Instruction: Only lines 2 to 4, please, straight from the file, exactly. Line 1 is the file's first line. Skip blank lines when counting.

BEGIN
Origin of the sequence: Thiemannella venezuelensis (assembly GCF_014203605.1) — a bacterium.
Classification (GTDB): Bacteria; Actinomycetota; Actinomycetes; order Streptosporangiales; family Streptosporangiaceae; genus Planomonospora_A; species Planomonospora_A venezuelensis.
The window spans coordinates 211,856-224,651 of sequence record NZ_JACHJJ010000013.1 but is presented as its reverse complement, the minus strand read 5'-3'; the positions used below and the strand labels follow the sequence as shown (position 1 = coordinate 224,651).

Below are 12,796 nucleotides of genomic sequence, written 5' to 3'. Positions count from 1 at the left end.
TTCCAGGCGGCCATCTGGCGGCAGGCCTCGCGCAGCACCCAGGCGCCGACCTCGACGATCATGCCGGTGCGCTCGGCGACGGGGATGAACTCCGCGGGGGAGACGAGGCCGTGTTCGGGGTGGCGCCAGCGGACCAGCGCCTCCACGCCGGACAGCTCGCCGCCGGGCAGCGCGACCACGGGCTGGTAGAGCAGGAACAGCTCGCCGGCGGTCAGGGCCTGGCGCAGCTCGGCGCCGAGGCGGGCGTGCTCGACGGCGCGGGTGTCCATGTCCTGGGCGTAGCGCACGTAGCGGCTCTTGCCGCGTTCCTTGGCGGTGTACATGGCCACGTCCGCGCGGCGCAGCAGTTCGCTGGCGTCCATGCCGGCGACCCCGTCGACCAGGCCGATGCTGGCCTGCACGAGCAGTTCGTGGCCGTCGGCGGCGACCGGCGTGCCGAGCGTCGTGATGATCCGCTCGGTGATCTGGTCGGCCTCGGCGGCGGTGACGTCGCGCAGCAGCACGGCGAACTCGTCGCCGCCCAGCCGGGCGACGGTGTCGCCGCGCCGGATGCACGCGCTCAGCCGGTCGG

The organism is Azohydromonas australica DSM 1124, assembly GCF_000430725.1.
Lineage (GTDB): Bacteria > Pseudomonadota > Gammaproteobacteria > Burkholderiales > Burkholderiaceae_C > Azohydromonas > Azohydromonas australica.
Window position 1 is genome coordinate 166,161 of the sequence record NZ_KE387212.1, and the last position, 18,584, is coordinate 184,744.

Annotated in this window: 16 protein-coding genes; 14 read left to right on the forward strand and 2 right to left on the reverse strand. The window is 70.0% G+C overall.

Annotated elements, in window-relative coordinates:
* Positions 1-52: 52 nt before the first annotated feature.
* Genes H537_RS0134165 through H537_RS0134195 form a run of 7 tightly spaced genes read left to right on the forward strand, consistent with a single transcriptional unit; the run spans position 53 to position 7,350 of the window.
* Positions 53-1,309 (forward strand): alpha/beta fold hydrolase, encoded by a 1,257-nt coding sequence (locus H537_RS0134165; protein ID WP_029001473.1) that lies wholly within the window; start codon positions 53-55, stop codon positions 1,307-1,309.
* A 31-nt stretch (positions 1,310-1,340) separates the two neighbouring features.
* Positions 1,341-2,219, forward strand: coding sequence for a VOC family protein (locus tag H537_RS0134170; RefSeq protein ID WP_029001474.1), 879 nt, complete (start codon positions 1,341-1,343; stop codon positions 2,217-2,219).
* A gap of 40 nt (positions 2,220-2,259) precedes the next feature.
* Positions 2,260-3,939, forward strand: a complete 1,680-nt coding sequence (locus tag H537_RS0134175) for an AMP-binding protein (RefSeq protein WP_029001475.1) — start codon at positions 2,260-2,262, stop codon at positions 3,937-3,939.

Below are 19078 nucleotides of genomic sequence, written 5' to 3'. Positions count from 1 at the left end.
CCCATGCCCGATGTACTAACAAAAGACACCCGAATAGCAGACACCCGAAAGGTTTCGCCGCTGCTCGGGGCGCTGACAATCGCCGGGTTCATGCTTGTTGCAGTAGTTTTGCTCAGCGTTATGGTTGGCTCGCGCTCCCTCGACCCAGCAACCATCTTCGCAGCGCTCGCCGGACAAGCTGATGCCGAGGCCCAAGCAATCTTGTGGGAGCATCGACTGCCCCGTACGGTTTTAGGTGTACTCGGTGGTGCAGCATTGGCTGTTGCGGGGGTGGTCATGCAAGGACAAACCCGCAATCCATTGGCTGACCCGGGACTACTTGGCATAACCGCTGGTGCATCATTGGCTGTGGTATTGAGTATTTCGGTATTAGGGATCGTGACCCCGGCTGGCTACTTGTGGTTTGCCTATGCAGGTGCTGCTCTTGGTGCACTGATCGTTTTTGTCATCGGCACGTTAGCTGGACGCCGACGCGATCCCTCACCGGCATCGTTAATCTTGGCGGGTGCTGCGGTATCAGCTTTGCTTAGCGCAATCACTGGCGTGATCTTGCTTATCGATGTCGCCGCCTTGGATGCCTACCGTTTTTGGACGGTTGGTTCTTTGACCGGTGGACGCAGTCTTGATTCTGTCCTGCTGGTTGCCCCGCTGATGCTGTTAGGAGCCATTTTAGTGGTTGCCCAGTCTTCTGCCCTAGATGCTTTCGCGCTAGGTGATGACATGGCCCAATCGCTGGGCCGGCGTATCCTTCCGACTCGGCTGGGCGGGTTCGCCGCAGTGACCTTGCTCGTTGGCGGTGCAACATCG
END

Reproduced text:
Classification (GTDB): Bacteria; Actinomycetota; Actinomycetes; order Streptosporangiales; family Streptosporangiaceae; genus Planomonospora_A; species Planomonospora_A venezuelensis.
The window spans coordinates 211,856-224,651 of sequence record NZ_JACHJJ010000013.1 but is presented as its reverse complement, the minus strand read 5'-3'; the positions used below and the strand labels follow the sequence as shown (position 1 = coordinate 224,651).

Below are 12,796 nucleotides of genomic sequence, written 5' to 3'. Positions count from 1 at the left end.